In the Heart of the World, where the Heart and Missouri Rivers meet, the Mandan Tribe was once in tune with the geography, inhospitable climate and the cosmos.
Then came the Europeans and their innovations, along with much destruction. Yet University of Colorado Professor Elizabeth A. Fenn has managed to weave a tale of resilience, cultural identity and survival that overarches the arrival and encroachment of the settlers.
Her book, Encounters at the Heart of the World: A History of the Mandan People (Hill and Wang, 2014), won the Pulitzer Prize on April 20 for piecing together the rich history of the Mandan people of the Dakotas.
“Long before the arrival of Europeans and Africans from the so-called Old World, the Mandans and their forebears had learned to accommodate the vicissitudes of drought, climate change and competition with others for coveted resources,” wrote Fenn in her preface.
Faced with a dearth of documentation and historical record, Fenn became a gumshoe of sorts, taking “alternative approaches to research and narrative,” as she described it in her preface.
“I found myself learning and writing about archaeology, anthropology, geology, climatology, epidemiology and nutritional science,” she wrote. “The result is a mosaic I have pieced together out of stones from many quarries.”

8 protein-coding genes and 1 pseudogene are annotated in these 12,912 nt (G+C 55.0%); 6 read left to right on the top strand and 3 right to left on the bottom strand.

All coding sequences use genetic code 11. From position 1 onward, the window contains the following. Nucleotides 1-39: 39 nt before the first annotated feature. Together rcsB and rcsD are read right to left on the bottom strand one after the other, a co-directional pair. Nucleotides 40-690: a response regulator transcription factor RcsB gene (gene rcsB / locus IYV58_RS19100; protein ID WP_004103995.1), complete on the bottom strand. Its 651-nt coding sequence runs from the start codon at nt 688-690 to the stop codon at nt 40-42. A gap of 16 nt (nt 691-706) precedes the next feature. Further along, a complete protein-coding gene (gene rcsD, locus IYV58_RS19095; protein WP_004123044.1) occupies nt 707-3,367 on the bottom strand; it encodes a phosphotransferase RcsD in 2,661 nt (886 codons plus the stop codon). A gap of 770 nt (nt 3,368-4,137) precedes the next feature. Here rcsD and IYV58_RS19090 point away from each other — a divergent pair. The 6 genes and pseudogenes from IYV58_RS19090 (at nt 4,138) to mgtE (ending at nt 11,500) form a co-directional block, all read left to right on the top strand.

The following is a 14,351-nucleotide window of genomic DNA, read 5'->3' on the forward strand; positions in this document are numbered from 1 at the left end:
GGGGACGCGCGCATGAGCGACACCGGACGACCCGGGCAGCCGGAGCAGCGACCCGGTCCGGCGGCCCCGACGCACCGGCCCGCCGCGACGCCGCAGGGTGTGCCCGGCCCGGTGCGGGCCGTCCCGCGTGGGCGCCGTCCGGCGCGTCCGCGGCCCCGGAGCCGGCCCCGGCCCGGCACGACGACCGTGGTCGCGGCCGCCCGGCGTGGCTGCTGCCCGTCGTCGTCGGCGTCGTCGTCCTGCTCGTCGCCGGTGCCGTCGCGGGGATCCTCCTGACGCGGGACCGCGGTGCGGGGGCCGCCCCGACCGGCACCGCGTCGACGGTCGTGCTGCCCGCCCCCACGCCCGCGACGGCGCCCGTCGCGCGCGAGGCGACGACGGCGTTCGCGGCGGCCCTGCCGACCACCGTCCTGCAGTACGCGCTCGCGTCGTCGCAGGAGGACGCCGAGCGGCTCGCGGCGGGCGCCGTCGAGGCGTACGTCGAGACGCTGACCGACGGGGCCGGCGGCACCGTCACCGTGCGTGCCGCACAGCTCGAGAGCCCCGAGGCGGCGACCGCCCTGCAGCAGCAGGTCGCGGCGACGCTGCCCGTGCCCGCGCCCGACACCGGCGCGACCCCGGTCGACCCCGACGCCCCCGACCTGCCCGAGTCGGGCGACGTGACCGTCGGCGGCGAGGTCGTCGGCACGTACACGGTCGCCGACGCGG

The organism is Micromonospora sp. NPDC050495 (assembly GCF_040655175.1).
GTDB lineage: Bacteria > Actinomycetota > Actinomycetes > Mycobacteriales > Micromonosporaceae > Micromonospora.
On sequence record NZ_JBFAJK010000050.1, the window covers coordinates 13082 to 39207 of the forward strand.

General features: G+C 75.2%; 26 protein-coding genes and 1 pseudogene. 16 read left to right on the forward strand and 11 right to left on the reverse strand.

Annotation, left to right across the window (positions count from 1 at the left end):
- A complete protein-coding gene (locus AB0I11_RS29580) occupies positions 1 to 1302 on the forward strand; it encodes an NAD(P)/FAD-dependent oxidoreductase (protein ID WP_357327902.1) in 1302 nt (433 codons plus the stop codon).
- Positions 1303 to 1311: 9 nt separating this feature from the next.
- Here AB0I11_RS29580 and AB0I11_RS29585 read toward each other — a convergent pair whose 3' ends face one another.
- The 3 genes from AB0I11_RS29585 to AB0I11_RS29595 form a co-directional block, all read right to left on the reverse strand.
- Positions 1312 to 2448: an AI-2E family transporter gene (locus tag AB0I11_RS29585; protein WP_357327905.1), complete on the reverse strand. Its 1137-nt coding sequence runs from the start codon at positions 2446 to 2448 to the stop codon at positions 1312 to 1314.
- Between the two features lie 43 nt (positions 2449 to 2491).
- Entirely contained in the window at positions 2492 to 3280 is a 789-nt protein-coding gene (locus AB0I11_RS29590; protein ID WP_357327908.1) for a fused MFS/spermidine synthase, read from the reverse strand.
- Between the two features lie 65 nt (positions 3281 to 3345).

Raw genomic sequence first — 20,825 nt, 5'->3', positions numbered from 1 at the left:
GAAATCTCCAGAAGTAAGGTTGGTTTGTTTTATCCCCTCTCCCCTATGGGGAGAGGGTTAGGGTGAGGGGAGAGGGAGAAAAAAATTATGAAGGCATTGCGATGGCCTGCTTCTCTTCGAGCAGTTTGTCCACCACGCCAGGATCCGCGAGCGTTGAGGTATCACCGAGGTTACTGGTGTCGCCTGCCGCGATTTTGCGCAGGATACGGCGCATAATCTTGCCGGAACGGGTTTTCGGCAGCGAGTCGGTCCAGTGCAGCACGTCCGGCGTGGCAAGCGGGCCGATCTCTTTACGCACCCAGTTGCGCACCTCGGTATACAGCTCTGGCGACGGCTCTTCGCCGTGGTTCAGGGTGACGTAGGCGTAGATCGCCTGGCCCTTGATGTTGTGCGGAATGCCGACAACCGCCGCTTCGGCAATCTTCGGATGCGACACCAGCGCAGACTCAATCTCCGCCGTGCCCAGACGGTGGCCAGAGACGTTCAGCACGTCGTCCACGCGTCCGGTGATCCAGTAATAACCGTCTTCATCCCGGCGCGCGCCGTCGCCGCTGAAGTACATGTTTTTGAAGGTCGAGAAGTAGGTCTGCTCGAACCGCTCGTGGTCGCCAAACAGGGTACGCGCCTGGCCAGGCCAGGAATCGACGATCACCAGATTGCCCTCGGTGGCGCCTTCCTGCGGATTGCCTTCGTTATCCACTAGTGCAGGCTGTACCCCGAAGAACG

Indeed, the very absence of material bears witness to the sidelining of Native cultures across Turtle Island as European settlements became more entrenched, especially as smallpox and other diseases decimated the Mandan and other tribes. But Fenn, 55, produced “an engrossing, original narrative showing the Mandans, a Native American tribe in the Dakotas, as a people with a history,” the Pulitzer Board said in announcing her prize. “Her pathbreaking account of centuries of Mandean prosperity and productivity gives us a new perspective on early American history, a new interpretation of the American past.”